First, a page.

Each week on GolfChannel.com, we’ll examine which players’ stocks and trends are rising and falling in the world of golf.
J-Day (+8%): He’s always been a monster talent, but the scary thing now is that he’s growing more confident each week. If Day can avoid injuries – a big if, given his history – then he’s poised to go on a Rory-like tear.
World No. 1 (+6%): Yes, it has the potential to become a tiresome storyline, with three players in the mix each week to take over the top spot in a two-year ranking system, but look at it this way: There are three young, extravagantly talented, articulate and eminently likable players ruling the game right now. #Blessed.
Patton Kizzire (+5%): The Web.com Tour money leader was a machine this year, banking $518,000 – or about $70,000 more than Tiger.
Brian Harman (+4%): Dude made two aces in a 12-hole span – including one with a hybrid! – but an even better move was dropping off two tubs of beer (and a bottle of Crown) for the ink-stained scribes in the media tent.
Ryan Palmer (+2%): Another gutsy performance from a guy who has shown a remarkable ability to play with a heavy heart: His T-6 at The Barclays, just days after his father’s funeral, evoked memories of his emotional T-5 at the 2013 Players following his best friend’s sudden death. Respect.
Jordan Spieth (-1%): The definition of what have you done for me lately: After a forgettable week at The Barclays – complete with him stepping on his own ball – he lost his No. 1 ranking and now there’s even some discussion about whether his historic major season will hold up when the Player of the Year ballots go out in a few weeks. Sheesh, tough crowd!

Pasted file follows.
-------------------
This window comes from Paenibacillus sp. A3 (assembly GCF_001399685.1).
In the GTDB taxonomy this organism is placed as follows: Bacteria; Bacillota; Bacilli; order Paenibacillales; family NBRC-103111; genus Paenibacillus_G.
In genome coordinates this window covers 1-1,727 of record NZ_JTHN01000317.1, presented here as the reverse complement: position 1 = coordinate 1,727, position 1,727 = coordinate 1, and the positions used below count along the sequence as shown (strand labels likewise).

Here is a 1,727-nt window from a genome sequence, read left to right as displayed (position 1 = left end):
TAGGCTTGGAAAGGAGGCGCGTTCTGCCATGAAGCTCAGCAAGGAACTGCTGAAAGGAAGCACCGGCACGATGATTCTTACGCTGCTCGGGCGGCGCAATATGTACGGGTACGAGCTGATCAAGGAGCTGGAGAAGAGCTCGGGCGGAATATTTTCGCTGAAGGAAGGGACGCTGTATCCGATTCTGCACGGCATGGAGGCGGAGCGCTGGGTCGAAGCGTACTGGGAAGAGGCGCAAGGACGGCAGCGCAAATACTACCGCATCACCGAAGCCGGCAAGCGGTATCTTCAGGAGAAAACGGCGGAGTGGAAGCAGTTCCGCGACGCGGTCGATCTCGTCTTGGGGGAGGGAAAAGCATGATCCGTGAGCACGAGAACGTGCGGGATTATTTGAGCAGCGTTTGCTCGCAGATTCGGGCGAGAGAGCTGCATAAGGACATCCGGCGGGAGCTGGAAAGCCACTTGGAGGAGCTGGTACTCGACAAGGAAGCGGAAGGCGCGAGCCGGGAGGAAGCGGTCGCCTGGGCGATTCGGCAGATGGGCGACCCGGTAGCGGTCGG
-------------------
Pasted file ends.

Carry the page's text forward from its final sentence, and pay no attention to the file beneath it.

John Daly (-2%): Thankfully, he’s OK, but only JD can stop breathing for three minutes and be rushed to the hospital because of a collapsed lung, then turn up the very next day, hammering a few drives and ripping some cigs.
Rob Oppenheim (-4%): Enter the Web.com regular-season finale 24th on the money list. Miss the cut. Lose out on a card by $944.
Sang-Moon Bae (-5%): With a chance to lock down an automatic Presidents Cup spot, the South Korean was blown off the map by Day in the final group on Sunday and now will have to rely on a pick – assuming Nick Price even wants to invite a potentially sticky political situation – if he hopes to play in his home country in his final event for two years.
Adam Scott (-7%): Less than 16 months ago, remember, he was the No. 1 player in the world. Now, he’s all the way down to No. 13, he was bounced early from the playoffs, he has no reliable method of putting and he will once again be searching for a caddie this offseason. That’s a lot of turmoil in a short period of time.